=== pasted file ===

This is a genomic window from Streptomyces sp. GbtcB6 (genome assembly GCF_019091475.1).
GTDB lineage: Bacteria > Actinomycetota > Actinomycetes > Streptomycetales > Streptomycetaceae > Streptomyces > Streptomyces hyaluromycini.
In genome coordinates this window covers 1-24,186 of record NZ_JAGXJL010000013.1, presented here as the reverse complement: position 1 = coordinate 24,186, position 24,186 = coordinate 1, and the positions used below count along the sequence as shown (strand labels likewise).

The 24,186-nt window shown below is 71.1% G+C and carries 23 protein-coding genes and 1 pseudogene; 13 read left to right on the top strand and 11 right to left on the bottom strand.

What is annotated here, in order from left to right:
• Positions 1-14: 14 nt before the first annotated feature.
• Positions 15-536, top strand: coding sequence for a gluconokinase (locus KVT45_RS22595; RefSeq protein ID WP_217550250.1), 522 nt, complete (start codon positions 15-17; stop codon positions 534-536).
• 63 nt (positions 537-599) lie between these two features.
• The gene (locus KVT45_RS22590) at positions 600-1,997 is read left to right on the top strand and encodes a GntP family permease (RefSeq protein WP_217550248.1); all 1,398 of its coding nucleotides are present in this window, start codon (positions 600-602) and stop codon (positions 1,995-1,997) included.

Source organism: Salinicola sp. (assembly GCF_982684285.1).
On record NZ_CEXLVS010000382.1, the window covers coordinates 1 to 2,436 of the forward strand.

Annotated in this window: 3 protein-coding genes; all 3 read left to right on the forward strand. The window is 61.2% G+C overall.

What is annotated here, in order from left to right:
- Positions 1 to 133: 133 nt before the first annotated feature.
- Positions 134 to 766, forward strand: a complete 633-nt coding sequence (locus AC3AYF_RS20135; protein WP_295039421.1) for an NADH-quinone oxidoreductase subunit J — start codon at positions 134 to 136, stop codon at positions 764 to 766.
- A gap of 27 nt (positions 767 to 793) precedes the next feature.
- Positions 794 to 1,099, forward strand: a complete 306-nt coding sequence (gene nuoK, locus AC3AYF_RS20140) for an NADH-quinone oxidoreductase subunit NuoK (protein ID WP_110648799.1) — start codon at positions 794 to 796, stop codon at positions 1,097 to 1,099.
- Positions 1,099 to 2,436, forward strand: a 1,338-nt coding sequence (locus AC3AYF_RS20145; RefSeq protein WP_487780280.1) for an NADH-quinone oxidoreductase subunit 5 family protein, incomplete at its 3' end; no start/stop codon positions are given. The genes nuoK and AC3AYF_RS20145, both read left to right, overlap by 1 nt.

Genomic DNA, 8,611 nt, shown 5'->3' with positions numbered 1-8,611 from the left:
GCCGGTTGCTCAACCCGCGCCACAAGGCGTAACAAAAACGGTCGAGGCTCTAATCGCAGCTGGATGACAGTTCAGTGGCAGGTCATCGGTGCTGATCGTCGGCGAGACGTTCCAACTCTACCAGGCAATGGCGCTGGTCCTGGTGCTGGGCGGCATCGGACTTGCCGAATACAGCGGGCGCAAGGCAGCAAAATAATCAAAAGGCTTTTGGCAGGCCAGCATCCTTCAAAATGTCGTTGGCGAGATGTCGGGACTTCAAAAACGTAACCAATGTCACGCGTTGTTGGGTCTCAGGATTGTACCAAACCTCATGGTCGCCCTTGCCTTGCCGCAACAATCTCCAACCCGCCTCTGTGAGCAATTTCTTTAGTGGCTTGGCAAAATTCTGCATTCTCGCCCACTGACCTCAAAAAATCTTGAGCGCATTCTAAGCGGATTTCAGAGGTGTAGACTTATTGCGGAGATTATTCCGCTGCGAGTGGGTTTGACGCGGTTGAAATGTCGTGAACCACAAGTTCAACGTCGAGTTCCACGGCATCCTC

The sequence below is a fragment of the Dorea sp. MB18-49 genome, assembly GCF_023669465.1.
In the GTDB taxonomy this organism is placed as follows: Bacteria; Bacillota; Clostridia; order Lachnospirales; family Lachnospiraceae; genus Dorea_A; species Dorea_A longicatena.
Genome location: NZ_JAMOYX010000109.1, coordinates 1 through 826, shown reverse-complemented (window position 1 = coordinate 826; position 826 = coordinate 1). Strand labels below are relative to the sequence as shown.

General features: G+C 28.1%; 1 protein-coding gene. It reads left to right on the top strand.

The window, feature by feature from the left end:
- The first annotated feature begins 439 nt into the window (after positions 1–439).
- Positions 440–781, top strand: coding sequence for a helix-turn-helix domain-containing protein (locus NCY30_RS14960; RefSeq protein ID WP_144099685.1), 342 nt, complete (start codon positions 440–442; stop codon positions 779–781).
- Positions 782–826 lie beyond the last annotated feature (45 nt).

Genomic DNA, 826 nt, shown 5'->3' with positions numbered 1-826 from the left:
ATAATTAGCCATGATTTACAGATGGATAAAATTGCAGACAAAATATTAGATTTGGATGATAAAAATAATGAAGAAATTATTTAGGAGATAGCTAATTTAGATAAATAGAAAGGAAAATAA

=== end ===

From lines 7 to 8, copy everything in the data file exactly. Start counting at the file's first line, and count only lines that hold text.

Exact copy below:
• Positions 15-536, top strand: coding sequence for a gluconokinase (locus KVT45_RS22595; RefSeq protein ID WP_217550250.1), 522 nt, complete (start codon positions 15-17; stop codon positions 534-536).
• 63 nt (positions 537-599) lie between these two features.